The most pertinent statement I can offer about my art production at this moment is that it privileges diversity over uniformity. The works rarely develop in extended series. I call myself an “object-oriented thinker”, meaning I tend to stress the process and material-ness of an object over the image. By using this tact I hope to physically engage the viewer with real objects and real processes and in doing so temporarily deflect our image centered world toward a visceral relationship with the artwork.
The notice board pieces recall a pre-Craig’s List world where wants and needs of the community were posted in the public at large; lost or found dogs, band gigs, information of local events but most importantly services offered and services desired. These works were produced by dipping paper into enamel paint, let to dry and pinned or stapled on soundboard panels. I intended a way of making a painting that would have a sculptural effect as well. The dipped papers stack and curl lifting themselves off the flat surface of the support conveying a relief effect.
Even though the materials help dictate the idea for the artworks, the process is open and in fact relies on chance occurrences that complement content. An example would be to use nature itself as a medium. While working in the desert, I utilized the most abundant resources I had at hand; light, time and space. Using sunlight, duration and the room in this expansive landscape to make paintings that have a burnt and ethereal appearance.
These “solar degradation paintings” were produced by placing objects on top of a painted ground and left in place for an extended period of time exposed to the sun. Removing these objects up to 6 months later registered an imprint of those objects that blocked the sun and bleached out unprotected areas of the surface. Once the imposed time limit is spent the painting is now called “fixed” leaving a record of its time spent in the desert sun. In this process I see the sun as both subject and a material.
The concrete screen block designs that supplement these paintings are found in many mid-century buildings and houses of the desert communities of Southern California, were I grew up. These screen walls acted as ornament but also as architectural impediment to vision, “screening” out the view of those looking in and those looking out.
In these paintings, screens and other works, the artist acts as something of a vanished mediator. I start the working process in motion then relinquish over the work to exterior phenomena I don’t necessarily control. As with the example of the solar degradation paintings, the “absent maker” draws on duration and nature as collaborators in creation of meaning.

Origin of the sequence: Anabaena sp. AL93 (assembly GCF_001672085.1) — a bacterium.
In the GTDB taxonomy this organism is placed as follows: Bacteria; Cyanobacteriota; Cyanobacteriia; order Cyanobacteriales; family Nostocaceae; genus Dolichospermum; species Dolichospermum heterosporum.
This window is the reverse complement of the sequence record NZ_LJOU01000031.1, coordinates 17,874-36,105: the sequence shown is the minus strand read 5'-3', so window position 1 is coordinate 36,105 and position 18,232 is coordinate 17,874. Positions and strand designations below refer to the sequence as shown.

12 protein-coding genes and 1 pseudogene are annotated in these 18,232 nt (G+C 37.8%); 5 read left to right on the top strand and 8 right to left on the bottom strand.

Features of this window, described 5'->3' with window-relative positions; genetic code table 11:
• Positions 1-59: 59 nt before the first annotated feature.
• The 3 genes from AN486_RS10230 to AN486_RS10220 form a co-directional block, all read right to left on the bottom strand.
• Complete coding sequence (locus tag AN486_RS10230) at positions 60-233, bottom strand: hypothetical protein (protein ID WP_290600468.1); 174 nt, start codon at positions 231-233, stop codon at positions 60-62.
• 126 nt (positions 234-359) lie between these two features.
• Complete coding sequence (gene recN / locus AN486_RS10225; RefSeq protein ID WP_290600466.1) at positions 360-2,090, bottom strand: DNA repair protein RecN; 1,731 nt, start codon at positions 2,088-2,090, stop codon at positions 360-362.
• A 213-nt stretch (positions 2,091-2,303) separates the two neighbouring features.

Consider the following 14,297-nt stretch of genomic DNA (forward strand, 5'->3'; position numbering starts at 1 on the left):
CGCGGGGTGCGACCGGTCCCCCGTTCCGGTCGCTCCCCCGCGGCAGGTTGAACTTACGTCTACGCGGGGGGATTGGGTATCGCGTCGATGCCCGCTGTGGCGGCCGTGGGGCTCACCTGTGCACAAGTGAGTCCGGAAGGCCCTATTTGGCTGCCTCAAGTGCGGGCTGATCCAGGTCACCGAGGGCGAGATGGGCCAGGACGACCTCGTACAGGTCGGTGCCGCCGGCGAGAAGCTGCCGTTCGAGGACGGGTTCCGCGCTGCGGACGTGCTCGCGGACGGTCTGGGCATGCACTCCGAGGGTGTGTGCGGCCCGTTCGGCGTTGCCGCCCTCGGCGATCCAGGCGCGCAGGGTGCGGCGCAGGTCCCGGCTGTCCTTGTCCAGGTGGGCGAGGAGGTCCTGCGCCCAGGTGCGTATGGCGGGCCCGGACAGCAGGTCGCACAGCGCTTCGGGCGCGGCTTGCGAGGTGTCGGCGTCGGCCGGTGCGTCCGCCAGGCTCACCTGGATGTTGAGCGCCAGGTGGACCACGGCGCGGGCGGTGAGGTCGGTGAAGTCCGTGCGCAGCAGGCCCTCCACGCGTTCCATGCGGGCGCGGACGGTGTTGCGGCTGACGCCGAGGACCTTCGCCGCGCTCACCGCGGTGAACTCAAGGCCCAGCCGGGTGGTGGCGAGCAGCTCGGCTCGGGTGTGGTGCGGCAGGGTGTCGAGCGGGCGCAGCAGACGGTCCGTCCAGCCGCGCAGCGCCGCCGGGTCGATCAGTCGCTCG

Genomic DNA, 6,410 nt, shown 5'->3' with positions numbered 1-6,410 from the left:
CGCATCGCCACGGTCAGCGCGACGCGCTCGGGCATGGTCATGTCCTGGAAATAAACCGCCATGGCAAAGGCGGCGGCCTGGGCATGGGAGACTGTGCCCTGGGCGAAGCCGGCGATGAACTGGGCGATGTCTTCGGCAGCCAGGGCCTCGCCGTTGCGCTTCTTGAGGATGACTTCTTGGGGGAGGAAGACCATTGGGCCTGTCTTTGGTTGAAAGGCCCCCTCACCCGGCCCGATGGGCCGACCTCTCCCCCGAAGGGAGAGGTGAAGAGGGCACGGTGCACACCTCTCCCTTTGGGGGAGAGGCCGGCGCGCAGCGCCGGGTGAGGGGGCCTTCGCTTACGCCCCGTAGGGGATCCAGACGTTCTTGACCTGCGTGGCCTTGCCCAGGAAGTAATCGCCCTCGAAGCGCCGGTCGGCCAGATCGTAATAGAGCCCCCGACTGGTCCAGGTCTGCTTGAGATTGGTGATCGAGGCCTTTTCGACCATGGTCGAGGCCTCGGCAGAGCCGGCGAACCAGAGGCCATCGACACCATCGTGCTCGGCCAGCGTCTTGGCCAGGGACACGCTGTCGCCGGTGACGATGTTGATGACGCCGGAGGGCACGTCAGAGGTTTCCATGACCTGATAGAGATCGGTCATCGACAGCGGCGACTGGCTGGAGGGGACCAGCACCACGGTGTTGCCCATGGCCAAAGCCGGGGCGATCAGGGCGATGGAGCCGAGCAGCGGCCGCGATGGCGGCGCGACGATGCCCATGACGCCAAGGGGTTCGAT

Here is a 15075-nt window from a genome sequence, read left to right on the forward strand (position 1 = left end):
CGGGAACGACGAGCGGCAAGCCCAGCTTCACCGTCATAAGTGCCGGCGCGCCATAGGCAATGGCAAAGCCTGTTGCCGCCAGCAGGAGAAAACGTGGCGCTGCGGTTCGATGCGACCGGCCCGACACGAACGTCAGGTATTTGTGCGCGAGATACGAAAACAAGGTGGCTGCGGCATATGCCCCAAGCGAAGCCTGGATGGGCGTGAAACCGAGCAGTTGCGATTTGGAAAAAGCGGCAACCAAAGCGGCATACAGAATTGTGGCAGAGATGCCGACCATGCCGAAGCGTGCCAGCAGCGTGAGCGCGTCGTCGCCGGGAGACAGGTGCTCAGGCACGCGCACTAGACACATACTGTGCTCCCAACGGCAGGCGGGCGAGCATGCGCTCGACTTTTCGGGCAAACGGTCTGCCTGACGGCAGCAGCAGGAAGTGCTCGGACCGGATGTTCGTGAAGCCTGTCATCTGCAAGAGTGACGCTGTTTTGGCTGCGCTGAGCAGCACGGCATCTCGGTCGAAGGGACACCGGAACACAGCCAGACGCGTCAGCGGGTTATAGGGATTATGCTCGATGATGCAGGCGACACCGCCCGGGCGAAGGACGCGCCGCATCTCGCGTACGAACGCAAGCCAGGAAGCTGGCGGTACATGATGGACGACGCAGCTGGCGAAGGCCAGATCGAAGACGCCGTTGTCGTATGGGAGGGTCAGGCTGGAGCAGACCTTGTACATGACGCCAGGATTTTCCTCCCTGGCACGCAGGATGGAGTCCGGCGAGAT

While employing this “absent maker” metaphor, vulnerability and uncertainty also function as instruments in the generation of my work and process. They concede an experimental zone allowing me the chance to draw out form and content. In this zone I analyze different suggestions to the question of how do you communicate melancholy, isolation, and the struggle of art production itself.
Most of my pieces have stories loosely attached to them that aren’t part of the work in the end effect. The Samuelson’s Rocks suite of screen-prints however, point to my interest in the idea of isolation in relation to the creative act. Briefly, in the 1920-30’s John Samuelson homesteaded in what is now Joshua Tree National Park. In this isolation he carved verse into stone about various political, religious, philosophical statements. The interesting thing is that these writings are so physically isolated few could even find them now, yet the texts are still relevant today and will long live into the future. This passing of time, of (un)natural processes and of our implied impact on the world around us is a concern of mine. This desert prophecy is a kind of writing that hopes to have a longer life span than the spasmatic tweets of our cacophonic twitter-minded culture.
Like the lyricism of Samuelson, the rotating 360-degree head profiles share a look into the psyche of modern culture. Made of heavy oil and wax, I wanted to have a visceral demonstration in which the seemingly rotating heads disorder the viewer’s perception and project the modern mental states of contemporary society. These heads while stationary objects paradoxically appear to be in perpetual motion.
Lives and works in Los Angeles, California
BFA, Emily Carr Institute of Art and Design, Vancouver, BC, Canada.
University of British Columbia, Art History
MFA, University of California, Irvine. Irvine, CA
“Psyche Room 100,000,000 Trip”, Access Gallery Vancouver, BC Canada (artist run space)
“Absent Work”, Common Space Gallery, Los Angeles, CA (art run space)
Selected Group Exhibitions
“Painting News”, Calgary Art Gallery, Calgary, AB
“Painting’s Edge”, Parks Exhibition Center, Idyllwild, CA
“Desert Sexy”, Constant Gallery, Los Angeles, CA (curator)
“UCI Graduate Show”, LAXART, Los Angeles, CA
“Beige and Plastic”, Khastoo Gallery, Los Angeles, CA
“Speculative Materialism: Abstract Art and Its Conditions”, D-Block Projects, Long Beach, CA
“9 Holes”, Paredon Blanco, Los Angeles, CA
“Peace Tower”, LAXART, Los Angeles, CA
“Speculative Materialism II”, Andi Campognone Projects, Pomona, CA
Residencies / Workshops
Painting’s Edge, Idyllwild Arts Academy, Idyllwild, CA